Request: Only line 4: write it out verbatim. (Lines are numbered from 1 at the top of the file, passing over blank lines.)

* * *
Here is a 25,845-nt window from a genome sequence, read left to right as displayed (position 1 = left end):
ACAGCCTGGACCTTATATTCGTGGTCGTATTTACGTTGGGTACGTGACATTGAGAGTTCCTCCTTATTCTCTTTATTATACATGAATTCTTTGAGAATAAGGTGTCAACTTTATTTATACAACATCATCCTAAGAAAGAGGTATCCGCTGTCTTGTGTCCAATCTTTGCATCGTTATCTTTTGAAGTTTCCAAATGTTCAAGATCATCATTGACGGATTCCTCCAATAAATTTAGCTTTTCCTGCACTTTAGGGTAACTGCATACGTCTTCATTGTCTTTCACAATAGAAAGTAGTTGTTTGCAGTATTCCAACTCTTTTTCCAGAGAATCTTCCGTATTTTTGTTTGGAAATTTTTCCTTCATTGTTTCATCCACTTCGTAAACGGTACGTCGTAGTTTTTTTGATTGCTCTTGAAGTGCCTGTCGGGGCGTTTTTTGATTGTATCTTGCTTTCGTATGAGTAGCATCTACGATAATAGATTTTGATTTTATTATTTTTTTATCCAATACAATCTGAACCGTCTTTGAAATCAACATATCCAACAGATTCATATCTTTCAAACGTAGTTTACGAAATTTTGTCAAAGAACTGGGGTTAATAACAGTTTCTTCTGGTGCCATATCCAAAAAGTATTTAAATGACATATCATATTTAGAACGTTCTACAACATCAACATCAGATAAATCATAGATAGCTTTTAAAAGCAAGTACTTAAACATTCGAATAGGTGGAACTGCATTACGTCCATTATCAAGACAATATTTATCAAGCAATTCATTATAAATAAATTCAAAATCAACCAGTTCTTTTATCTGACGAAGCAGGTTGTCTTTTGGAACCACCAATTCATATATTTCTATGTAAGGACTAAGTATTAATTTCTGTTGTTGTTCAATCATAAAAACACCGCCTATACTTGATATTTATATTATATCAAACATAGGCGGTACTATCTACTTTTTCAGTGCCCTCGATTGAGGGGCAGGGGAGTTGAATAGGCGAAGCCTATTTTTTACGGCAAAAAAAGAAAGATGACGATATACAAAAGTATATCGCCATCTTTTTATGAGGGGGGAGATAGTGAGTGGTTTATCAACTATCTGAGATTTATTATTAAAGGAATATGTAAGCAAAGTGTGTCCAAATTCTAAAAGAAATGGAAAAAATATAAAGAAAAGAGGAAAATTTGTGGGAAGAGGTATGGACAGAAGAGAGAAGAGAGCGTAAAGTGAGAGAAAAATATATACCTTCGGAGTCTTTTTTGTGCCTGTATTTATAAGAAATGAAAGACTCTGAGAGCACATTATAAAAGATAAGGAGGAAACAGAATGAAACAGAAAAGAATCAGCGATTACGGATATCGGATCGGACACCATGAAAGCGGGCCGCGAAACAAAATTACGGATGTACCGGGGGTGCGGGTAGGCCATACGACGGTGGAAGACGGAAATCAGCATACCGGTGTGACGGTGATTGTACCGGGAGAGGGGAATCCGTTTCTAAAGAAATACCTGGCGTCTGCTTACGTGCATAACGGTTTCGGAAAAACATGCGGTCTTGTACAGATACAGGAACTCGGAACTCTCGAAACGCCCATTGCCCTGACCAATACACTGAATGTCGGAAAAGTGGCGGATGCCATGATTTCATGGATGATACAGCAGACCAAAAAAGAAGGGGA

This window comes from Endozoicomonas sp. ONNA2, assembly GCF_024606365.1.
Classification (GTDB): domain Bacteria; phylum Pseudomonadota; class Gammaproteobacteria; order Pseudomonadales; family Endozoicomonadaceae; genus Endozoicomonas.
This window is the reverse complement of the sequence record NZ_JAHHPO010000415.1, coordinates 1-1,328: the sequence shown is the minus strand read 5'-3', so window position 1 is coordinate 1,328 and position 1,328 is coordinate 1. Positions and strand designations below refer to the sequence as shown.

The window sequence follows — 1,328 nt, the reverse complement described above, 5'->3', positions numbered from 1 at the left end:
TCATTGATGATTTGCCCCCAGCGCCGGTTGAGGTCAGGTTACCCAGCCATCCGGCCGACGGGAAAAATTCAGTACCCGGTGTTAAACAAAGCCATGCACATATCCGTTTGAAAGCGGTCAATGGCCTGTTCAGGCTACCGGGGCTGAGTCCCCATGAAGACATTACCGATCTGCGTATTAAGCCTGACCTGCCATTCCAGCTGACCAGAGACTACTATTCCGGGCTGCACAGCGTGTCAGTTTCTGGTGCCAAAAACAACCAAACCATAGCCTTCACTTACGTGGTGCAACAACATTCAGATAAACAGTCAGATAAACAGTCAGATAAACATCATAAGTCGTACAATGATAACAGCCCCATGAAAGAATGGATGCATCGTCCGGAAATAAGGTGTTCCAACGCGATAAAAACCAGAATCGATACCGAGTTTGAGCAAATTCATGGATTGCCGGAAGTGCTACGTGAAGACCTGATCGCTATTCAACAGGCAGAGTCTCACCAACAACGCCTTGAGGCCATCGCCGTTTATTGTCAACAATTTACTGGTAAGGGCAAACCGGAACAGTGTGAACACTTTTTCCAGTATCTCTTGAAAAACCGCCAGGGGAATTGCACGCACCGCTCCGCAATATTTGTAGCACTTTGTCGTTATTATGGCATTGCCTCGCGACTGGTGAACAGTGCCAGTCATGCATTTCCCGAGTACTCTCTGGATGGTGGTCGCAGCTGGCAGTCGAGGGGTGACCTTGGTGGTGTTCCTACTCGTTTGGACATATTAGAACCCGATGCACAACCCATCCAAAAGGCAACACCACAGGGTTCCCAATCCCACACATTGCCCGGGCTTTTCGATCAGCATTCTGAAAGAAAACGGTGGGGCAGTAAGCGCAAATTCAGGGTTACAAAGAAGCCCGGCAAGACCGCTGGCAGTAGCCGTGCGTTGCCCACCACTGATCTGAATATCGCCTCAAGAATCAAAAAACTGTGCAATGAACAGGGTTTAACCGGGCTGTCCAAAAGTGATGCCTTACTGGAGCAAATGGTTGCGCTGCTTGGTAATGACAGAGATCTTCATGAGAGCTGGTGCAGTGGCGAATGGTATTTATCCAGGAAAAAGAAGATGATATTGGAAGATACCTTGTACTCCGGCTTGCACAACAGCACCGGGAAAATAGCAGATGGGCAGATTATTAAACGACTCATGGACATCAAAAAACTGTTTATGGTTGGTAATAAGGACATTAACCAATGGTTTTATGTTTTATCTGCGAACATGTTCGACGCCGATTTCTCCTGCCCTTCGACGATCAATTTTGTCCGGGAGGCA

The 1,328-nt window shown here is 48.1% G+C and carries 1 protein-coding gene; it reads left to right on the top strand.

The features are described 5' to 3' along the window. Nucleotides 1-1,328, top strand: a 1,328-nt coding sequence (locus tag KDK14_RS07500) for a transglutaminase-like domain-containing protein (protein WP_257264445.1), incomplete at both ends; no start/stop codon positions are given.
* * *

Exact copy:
Classification (GTDB): domain Bacteria; phylum Pseudomonadota; class Gammaproteobacteria; order Pseudomonadales; family Endozoicomonadaceae; genus Endozoicomonas.